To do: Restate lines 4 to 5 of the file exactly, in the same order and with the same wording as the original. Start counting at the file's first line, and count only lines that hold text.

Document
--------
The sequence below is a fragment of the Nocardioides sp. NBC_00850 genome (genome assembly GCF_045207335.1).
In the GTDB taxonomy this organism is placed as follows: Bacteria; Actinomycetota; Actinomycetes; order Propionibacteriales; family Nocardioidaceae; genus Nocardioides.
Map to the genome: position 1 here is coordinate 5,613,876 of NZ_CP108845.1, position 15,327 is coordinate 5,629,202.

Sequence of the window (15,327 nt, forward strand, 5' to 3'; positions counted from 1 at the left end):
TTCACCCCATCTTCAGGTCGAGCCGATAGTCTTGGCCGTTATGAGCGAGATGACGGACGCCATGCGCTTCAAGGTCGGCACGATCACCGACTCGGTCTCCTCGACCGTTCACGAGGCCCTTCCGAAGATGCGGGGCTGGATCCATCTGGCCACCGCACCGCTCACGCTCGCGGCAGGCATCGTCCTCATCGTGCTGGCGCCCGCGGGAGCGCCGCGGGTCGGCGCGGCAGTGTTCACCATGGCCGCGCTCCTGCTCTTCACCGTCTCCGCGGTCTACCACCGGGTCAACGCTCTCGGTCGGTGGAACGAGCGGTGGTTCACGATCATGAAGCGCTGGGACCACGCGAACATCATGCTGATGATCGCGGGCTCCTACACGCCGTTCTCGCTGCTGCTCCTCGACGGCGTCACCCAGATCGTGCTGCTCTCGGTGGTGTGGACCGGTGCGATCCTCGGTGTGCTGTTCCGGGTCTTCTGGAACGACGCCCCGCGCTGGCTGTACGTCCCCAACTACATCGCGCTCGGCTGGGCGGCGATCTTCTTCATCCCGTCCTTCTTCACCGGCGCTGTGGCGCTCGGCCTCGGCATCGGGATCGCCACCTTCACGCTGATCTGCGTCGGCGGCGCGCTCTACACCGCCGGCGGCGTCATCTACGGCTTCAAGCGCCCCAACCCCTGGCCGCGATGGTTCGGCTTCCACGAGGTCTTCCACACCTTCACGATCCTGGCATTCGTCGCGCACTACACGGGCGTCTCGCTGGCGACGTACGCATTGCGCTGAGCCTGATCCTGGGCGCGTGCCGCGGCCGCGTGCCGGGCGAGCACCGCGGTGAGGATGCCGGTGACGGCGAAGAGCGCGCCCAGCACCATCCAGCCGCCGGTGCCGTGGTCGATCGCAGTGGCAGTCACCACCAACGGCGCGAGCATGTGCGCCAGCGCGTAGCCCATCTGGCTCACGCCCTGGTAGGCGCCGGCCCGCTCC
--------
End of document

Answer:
Sequence of the window (15,327 nt, forward strand, 5' to 3'; positions counted from 1 at the left end):
TTCACCCCATCTTCAGGTCGAGCCGATAGTCTTGGCCGTTATGAGCGAGATGACGGACGCCATGCGCTTCAAGGTCGGCACGATCACCGACTCGGTCTCCTCGACCGTTCACGAGGCCCTTCCGAAGATGCGGGGCTGGATCCATCTGGCCACCGCACCGCTCACGCTCGCGGCAGGCATCGTCCTCATCGTGCTGGCGCCCGCGGGAGCGCCGCGGGTCGGCGCGGCAGTGTTCACCATGGCCGCGCTCCTGCTCTTCACCGTCTCCGCGGTCTACCACCGGGTCAACGCTCTCGGTCGGTGGAACGAGCGGTGGTTCACGATCATGAAGCGCTGGGACCACGCGAACATCATGCTGATGATCGCGGGCTCCTACACGCCGTTCTCGCTGCTGCTCCTCGACGGCGTCACCCAGATCGTGCTGCTCTCGGTGGTGTGGACCGGTGCGATCCTCGGTGTGCTGTTCCGGGTCTTCTGGAACGACGCCCCGCGCTGGCTGTACGTCCCCAACTACATCGCGCTCGGCTGGGCGGCGATCTTCTTCATCCCGTCCTTCTTCACCGGCGCTGTGGCGCTCGGCCTCGGCATCGGGATCGCCACCTTCACGCTGATCTGCGTCGGCGGCGCGCTCTACACCGCCGGCGGCGTCATCTACGGCTTCAAGCGCCCCAACCCCTGGCCGCGATGGTTCGGCTTCCACGAGGTCTTCCACACCTTCACGATCCTGGCATTCGTCGCGCACTACACGGGCGTCTCGCTGGCGACGTACGCATTGCGCTGAGCCTGATCCTGGGCGCGTGCCGCGGCCGCGTGCCGGGCGAGCACCGCGGTGAGGATGCCGGTGACGGCGAAGAGCGCGCCCAGCACCATCCAGCCGCCGGTGCCGTGGTCGATCGCAGTGGCAGTCACCACCAACGGCGCGAGCATGTGCGCCAGCGCGTAGCCCATCTGGCTCACGCCCTGGTAGGCGCCGGCCCGCTCC